Illinois Wrongful Death Lawyers
Experienced Wrongful Death Trial Attorneys
In 2019, there were a total of 173,040 accidental or otherwise unintentional injury deaths in the United States. The most common types of wrongful death cases in Illinois typically consist of medical malpractice claims, traffic accidents caused by driver negligence, construction site accidents, and dangerous and defective products. Since 2007, juries in Illinois have been permitted to assess pain and suffering damages when determining wrongful death settlements for the first time in nearly 150 years.
What is a Wrongful Death Claim?
A wrongful death suit is a specific type of legal action arising from a personal injury incident that resulted in the death of the victim. A wrongful death claim is typically filed by the decedent’s relatives to seek financial compensation for any and all potential damages incurred from the loss of a loved one.
A wrongful death claim is typically spurred when an individual’s death is demonstrably caused by the negligence or misconduct of another person or entity. Wrongful Death Claims are applicable under a variety of different circumstances, such as:
- Traffic Accidents: When a victim dies as the result of injuries sustained in a car accident. These injuries could be instantly fatal, such as with certain types of traumatic brain injuries or injuries to the spinal cord. Injuries sustained in a traffic accident may also not cause death right away, but prove to be fatal in the hours or days following the incident during treatment of the injuries.
- Medical Malpractice: When a victim dies because of negligence or misconduct during a medical procedure or because of medical incompetence. These types of cases can include misdiagnosis, failure to treat, surgical errors, errors in the administration of prescription drugs, or injuries sustained during birth.
- Dangerous and Defective Products: When a victim dies from the use of a defective product as a result of negligence or misconduct on behalf of the manufacturer or seller. Manufacturers are responsible for ensuring that their products are safe for use. Dangerous products may cause injury or death in a person when warning signs or precaution instructions are not clear. Retailers that carry Dangerous or Defective Products can also be at risk of liability.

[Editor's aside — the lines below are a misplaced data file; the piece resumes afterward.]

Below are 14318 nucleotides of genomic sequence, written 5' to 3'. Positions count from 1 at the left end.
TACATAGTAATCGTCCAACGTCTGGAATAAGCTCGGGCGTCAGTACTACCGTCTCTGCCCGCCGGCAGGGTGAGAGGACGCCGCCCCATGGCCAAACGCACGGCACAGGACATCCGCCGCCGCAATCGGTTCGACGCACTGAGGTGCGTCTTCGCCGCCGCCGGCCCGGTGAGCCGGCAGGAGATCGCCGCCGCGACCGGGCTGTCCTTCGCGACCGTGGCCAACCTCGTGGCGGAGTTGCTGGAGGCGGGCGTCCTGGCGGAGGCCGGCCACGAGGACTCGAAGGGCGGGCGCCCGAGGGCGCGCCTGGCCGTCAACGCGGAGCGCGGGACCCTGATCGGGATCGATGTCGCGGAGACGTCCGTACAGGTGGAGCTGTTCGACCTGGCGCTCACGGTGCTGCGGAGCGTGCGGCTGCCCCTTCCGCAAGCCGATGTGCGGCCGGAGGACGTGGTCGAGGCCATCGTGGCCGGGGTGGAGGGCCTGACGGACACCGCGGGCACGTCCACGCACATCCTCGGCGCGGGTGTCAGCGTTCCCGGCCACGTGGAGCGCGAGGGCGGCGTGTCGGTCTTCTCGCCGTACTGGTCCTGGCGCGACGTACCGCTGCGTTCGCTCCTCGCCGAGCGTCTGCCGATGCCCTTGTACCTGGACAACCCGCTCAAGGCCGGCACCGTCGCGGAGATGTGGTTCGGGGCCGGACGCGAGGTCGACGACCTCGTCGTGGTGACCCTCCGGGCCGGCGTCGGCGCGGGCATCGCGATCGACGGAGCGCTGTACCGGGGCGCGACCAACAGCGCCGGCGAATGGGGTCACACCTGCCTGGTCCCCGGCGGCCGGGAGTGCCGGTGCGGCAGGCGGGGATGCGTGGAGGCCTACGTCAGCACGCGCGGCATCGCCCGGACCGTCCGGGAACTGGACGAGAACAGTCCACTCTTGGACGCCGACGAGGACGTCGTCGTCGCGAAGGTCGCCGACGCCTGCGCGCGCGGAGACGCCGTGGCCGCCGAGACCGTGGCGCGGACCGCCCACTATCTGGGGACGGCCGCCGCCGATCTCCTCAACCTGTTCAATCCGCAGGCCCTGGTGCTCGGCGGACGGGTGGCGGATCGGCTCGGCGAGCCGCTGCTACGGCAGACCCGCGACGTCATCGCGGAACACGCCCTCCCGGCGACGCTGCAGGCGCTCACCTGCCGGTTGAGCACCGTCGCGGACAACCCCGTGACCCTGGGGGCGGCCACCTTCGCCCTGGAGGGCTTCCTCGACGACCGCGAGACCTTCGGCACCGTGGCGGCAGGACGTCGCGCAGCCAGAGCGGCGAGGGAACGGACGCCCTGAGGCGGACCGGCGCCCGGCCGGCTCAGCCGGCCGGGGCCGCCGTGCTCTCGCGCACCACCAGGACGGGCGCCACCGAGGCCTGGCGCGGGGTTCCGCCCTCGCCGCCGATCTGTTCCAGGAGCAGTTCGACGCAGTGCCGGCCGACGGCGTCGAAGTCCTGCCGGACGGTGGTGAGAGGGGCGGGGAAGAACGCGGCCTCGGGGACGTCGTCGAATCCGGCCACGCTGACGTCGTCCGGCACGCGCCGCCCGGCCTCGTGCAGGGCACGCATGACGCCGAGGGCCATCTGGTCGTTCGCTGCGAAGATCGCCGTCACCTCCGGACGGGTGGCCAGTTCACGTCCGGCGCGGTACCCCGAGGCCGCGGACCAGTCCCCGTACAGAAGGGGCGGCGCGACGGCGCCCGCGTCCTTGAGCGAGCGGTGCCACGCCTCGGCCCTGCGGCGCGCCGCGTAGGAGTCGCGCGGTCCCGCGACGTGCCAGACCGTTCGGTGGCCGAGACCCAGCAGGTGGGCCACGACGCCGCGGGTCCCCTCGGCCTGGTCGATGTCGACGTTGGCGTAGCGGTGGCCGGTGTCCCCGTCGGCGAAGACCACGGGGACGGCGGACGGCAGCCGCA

- Dangerous or Unsafe Premises: When a victim dies as a result of an injury that occurs due to hazardous conditions or an otherwise unsafe environment, when another person had a duty of care to maintain the premises in a safe and orderly condition.
- Unsafe Construction Zone: A type of Premises Liability Claim, construction zones can be extremely hazardous without proper signage, visibility. and safety practices. Unsafe conditions in construction zones can affect construction workers, drivers, and other passersby.
How Can I Prove a Wrongful Death Claim?
In order to effectively present a wrongful death claim, a prospective Plaintiff must be able to prove each of the following four elements:
- Duty of Care: The Defendant must owe a duty of care to the person who sustained the injury. The “duty of care” is the responsibility placed on people to act towards others in a certain way, in accordance with standards of preventing harm to the other party. An example of a duty of care can be when a person is driving. Drivers have a duty of care to obey and conform to all traffic regulations and to operate their vehicle with due regard for the safety of others.
- Breach of Duty: The Defendant must participate in some negligent act that results in that duty being breached. As aforementioned, every driver on the road owes a duty to every other driver to operate their vehicle safely and avoid accidents. Getting behind the wheel while intoxicated demonstrates a negligent act that breaches the intoxicated driver’s duty of care.
- Causation: The negligent act of the Defendant must cause a demonstrable injury to another. An intoxicated driver causing an accident that results in the death of another is a negligent act that caused an injury.
- Damages: Individuals who are injured or killed due to the negligence of others must be able to demonstrate that they have suffered economic or non-economic damages. Damages can be quantified through medical bills, funeral costs, loss of prospective income, and more.